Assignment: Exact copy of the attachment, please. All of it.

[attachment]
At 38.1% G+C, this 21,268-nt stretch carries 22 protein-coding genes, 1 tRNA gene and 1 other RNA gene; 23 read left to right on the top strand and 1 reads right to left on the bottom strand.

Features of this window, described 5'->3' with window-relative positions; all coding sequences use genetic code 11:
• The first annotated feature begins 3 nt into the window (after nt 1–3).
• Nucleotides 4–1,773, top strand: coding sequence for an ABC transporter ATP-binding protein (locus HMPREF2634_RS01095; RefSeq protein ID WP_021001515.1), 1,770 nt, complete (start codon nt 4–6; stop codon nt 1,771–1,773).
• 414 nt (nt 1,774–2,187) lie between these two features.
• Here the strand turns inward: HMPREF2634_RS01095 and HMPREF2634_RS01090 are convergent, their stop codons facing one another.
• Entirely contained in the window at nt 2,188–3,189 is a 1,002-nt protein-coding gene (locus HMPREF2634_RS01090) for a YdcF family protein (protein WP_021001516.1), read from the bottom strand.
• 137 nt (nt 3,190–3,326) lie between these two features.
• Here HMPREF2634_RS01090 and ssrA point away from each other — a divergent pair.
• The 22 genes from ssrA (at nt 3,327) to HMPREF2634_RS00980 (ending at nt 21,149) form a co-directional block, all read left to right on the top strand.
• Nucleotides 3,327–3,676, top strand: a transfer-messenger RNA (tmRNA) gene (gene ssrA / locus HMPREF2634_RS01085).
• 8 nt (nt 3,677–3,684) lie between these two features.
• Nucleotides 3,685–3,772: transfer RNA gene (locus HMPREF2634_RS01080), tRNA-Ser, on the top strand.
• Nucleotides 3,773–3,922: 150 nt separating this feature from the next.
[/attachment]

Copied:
At 38.1% G+C, this 21,268-nt stretch carries 22 protein-coding genes, 1 tRNA gene and 1 other RNA gene; 23 read left to right on the top strand and 1 reads right to left on the bottom strand.

Features of this window, described 5'->3' with window-relative positions; all coding sequences use genetic code 11:
• The first annotated feature begins 3 nt into the window (after nt 1–3).
• Nucleotides 4–1,773, top strand: coding sequence for an ABC transporter ATP-binding protein (locus HMPREF2634_RS01095; RefSeq protein ID WP_021001515.1), 1,770 nt, complete (start codon nt 4–6; stop codon nt 1,771–1,773).
• 414 nt (nt 1,774–2,187) lie between these two features.
• Here the strand turns inward: HMPREF2634_RS01095 and HMPREF2634_RS01090 are convergent, their stop codons facing one another.
• Entirely contained in the window at nt 2,188–3,189 is a 1,002-nt protein-coding gene (locus HMPREF2634_RS01090) for a YdcF family protein (protein WP_021001516.1), read from the bottom strand.
• 137 nt (nt 3,190–3,326) lie between these two features.
• Here HMPREF2634_RS01090 and ssrA point away from each other — a divergent pair.
• The 22 genes from ssrA (at nt 3,327) to HMPREF2634_RS00980 (ending at nt 21,149) form a co-directional block, all read left to right on the top strand.
• Nucleotides 3,327–3,676, top strand: a transfer-messenger RNA (tmRNA) gene (gene ssrA / locus HMPREF2634_RS01085).
• 8 nt (nt 3,677–3,684) lie between these two features.
• Nucleotides 3,685–3,772: transfer RNA gene (locus HMPREF2634_RS01080), tRNA-Ser, on the top strand.
• Nucleotides 3,773–3,922: 150 nt separating this feature from the next.